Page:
Excerpt from the government of Ontario’s ‘Newsroom’
A worker, employed by Universal Structural Restoration Ltd. (USRL), a construction restoration company specializing in balcony reconstruction and waterproofing, who was on the platform of a boom, was killed when the boom lost stability and tipped over.
The company had been hired to repair damaged brickwork on the exterior walls, window painting and flashing of the building.
A company-owned power elevated work platform known as a Genie Boom was brought to the project to allow workers to reach the upper levels of the building. The boom has a worker platform, containing operational controls and can be elevated to 60 feet by a hydraulically powered jib and primary and secondary booms. The booms are attached to the body of the equipment which moves at ground level on four wheels.
On August 19, 2016, the equipment was positioned on sheets of plywood on the grass surface on a slight slope. While elevating the platform to a height of between 50 to 60 feet, the equipment lost stability and was out of control, then tipped over. The worker was ejected from the platform and landed on a concrete driveway, suffering fatal injuries.
The Ministry of Labour investigated and an MOL engineer examined the equipment and ground conditions to determine the cause of the tip-over.
The boom’s equipment included two limit switches that functioned to sense when the primary boom was raised or extended. It was determined that one of the limit switches located at the end of the secondary boom was tied back with a piece of green wire. The arm of the second limit switch at the side of the primary boom was folded back so that it did not function either.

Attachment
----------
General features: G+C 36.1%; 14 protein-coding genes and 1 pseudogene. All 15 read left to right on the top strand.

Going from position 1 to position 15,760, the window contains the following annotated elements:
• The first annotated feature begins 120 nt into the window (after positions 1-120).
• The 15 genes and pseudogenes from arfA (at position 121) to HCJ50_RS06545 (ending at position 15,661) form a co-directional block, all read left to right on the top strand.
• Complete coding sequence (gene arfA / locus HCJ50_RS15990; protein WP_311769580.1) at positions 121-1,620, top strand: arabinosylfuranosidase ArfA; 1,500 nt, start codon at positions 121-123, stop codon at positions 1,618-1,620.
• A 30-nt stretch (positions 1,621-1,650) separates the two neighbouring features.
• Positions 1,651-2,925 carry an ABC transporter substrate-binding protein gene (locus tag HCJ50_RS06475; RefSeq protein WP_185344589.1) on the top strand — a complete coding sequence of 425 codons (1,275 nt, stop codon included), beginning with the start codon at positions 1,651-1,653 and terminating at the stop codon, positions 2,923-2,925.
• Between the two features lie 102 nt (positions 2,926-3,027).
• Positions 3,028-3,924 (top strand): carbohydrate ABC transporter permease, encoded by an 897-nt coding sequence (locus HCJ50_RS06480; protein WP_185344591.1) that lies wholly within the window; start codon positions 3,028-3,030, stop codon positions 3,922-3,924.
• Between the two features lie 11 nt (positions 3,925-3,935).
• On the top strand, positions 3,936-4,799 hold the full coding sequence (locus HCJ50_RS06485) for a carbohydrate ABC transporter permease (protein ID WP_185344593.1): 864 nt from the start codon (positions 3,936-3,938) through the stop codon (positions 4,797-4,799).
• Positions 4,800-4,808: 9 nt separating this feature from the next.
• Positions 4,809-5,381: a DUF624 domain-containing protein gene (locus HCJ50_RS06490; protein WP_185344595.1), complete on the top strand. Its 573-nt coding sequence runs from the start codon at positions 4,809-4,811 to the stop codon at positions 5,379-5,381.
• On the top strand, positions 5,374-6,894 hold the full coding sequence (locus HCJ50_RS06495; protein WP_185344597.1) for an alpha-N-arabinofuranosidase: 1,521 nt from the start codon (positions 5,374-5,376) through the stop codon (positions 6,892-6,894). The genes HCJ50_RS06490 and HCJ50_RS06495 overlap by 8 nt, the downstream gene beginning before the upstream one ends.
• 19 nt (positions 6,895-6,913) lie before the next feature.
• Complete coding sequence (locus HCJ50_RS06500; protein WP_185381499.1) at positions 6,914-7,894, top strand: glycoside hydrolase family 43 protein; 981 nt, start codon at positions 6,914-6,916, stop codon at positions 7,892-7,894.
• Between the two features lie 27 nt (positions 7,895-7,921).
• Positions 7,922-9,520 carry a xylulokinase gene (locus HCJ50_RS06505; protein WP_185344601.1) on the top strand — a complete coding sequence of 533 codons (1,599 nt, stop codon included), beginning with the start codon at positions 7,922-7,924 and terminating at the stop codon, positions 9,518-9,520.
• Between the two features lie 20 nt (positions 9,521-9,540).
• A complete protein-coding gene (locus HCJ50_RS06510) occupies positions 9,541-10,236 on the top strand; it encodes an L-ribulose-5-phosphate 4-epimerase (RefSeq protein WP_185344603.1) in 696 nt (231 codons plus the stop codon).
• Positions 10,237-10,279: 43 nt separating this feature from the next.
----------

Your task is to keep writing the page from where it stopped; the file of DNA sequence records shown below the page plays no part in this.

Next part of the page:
Defeating the limit switches in this fashion resulted in the electronic control system for the boom to sense that the boom was always in the stowed (or lower) position, regardless of the actual position of the primary boom, so that lock-out wedges would not extend to stabilize the boom.
The service manual for the boom stated the importance of the lock-out wedges and that the machine could tip over. The slope of the incident area was a contributing factor because the boom sections were only permitted by the manufacturer to be raised or extended on level ground.
Following a guilty plea, USRL was fined $125,000 by Justice of the Peace Leslie Kirke in Toronto Old City Hall court; Crown Counsel Dan Kleiman.
The court also imposed a 25-per-cent victim fine surcharge as required by the Provincial Offences Act. The surcharge is credited to a special provincial government fund to assist victims of crime.
The law(s) in contravention:
USRL was found guilty of a contravention of the Ontario ‘Construction Projects’ sector regulation 213/91, section 95, subsection 2 which states,
“No modification to, extension to, repair to or replacement of a part of a vehicle, machine, tool or equipment shall result in a reduction of the safety factor of the vehicle, machine, tool or equipment.”
This is contrary to the Ontario Occupational Health and Safety Act (OHSA) section 25, subsection 1(c) which states,
“An employer shall ensure that,
(c) the measures and procedures prescribed are carried out in the workplace.”
A proper inspection of the equipment, before delivery b y the owner, and by the competently trained operator, would have found the defect and tagged the machine out.
The slope alarm is an integral component of the safety equipment and MUST be in good working order.
HRS Group Inc. has a great team that can help you with all your health and safety needs including training in Working at Heights (WAH) as well as competency training for Elevating Work Platforms (EWP).
Contact Deborah toll free at 1-877-907-7744 or locally at 705-749-1259. We can also be reached at
Ensure your workplace is a safe place.
Remember – In Ontario, “ALL Accidents are Preventable”
‘Work’ and ‘Play’ safe.
Daniel L. Beal
CHSEP – Advanced Level
VP & Senior Trainer
HRS Group Inc.